Garrett F. February 3, 2020
Hi Debbie,

I am all for a calming and moody look! This sounds great. In my opinion, I would skip the shiplap. Nearly every article I’ve read about trends that are headed out has shiplap at the top. Would you consider beadboard instead? It’s way more timeless and will give you a similar look.

If you need any good gray or black paint recommendations, let me know! We just painted our doors and trim black and a bedroom gray.

Laura D. February 2, 2020
I'm 78 years old and lived with a lot of kitchens from custom made to modular from the box stores. If I had to face that black kitchen twice a day, every day, I'd soon be eating out at every meal. Nothing is more depressing that a black kitchen in the morning - looks good at first, but not functional in the long run.

That is what is wrong with so many "designer" projects - they go for looks and not day-to-day practicality. Open shelves - good look but a whole lifetime of cleaning; why were doors made?

Any kind of stone on a breakfast bar means your food is cold moments after you set a plate on it. Stone is cold and it doesn't get warm. Stone also stains and needs monthly waxing and polishing - a a good choice where food is likely to be spilled. Designers have inundated us on using stone counter tops; anything else is outdated. But, they never tell you how much trouble it is to keep and never talk about everything breaking if it hits with any force at all. Another pretty, but not really functional look fostered by designers.

The most satisfying kitchens I've lived with had neutral colors that allowed me to add splashes of color with accessories which I could change by season if I wanted. I wasn't locked into blue, red, or black; and, the color splashes were lively and eye-pleasing. So much easier to change accessories than repaint or reappliance a kitchen.
Laura D. February 2, 2020
finger error - stone is NOT a good choice where food is served.
Garrett F. February 2, 2020
Hi Laura,

Which countertop materials do you suggest besides stone?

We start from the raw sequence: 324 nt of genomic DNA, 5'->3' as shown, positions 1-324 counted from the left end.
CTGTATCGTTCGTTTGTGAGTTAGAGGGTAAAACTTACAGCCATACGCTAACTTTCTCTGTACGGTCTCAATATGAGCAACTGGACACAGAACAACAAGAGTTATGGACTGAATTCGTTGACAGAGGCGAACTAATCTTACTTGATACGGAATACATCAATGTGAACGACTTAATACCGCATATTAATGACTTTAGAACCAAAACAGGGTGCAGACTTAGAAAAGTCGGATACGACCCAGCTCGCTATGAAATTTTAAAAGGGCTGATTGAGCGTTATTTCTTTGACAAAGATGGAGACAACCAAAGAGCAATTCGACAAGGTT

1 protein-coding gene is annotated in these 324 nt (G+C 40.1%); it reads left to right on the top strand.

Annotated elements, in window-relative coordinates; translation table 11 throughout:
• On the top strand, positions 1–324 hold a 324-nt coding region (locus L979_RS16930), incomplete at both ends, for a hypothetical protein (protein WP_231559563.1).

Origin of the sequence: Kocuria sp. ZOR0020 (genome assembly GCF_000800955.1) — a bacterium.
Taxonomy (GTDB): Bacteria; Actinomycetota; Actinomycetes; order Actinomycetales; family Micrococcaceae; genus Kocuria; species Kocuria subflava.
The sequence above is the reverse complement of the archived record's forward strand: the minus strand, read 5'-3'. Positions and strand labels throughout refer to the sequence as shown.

Laura D. February 2, 2020
The kitchen I currently happily live with has a Formica top in a mottled light gray color, very neutral. I know Formica has been given a bad rep maybe because they wanted to sell us much more expensive stone products; but it is a functional and practical product with lots of choices of colors.

I also like butcher block tops. They are soft on dishes and glassware breakage, and require only a coating of mineral oil once a month or so to keep them looking and functioning well. They are not cold so food stays warm and they have a nice look. I read once that a woman created her own wood tops by buying 1 X 12" lumber and having it grooved on the sides to fit together. She cut it to correct lengths and glued it together - the picture that accompanied the article showed it very attractive.
Garrett F. February 3, 2020
Hi Laura,

Yeah, formica is a really hard sell.

I loveeee the look of butcher block, but I’m surprised you are able to maintain it easily. It’s notoriously difficult. Glad it’s working out for ya though! That’s great!

janet V. February 4, 2020
I agree with so much of what you expressed. I can appreciate the beauty of design, but my number one choice is functionality. I look at those staged pictures and think to myself, "Where is their coffee pot? Where are their knives? Where are their dishes?!" And the thought of cleaning those open shelves, yikes! You and I are just two old fashioned girls, and that's ok. Who doesn't like to come into grandma's kitchen, even if it still has Formica counter tops?
Trends come and go and designers lead the way. These days, any one purchasing a home or renovating a kitchen, must have stainless steel appliances and quartz, granite or natural stone counters. Then, they soon hire a housekeeper (btw, that's what I do for a living) because they can't keep up the perfect appearance. You and I were raised in kitchens with turquoise stovetops, Formica counters and ruffled curtains, and the designers of our day influenced our decisions to have those things. Most kitchens are a combination of what styles are popular and what items are easily obtainable along with each person's own flair, their personal style. Us seniors may have antiquated styles and practical ideas of what a kitchen should be, but we still share the same love of food that every generation after us does. That's what brings us all together on Food52.
Also, as a housekeeper, I can tell you that the easiest counter surface to keep clean and is also very durable is Corian.

Laura D. February 4, 2020
If you oil the wood monthly, stains will not soak in. You use a cutting board for stone, formica, and other tops, so use one on the butcher block instead of cutting directly on it - just a little preventative. You would not think of putting a hot pot on stone, or any other type of top, so don't put one on the wood top; use a rack or hot pad. If you do get a spot on the butcher block, you can sand it out yourself; with stone, you have to have this done professionally at a great cost. So with a little forethought, the butcher block is not so hard to keep.
Laura D. February 4, 2020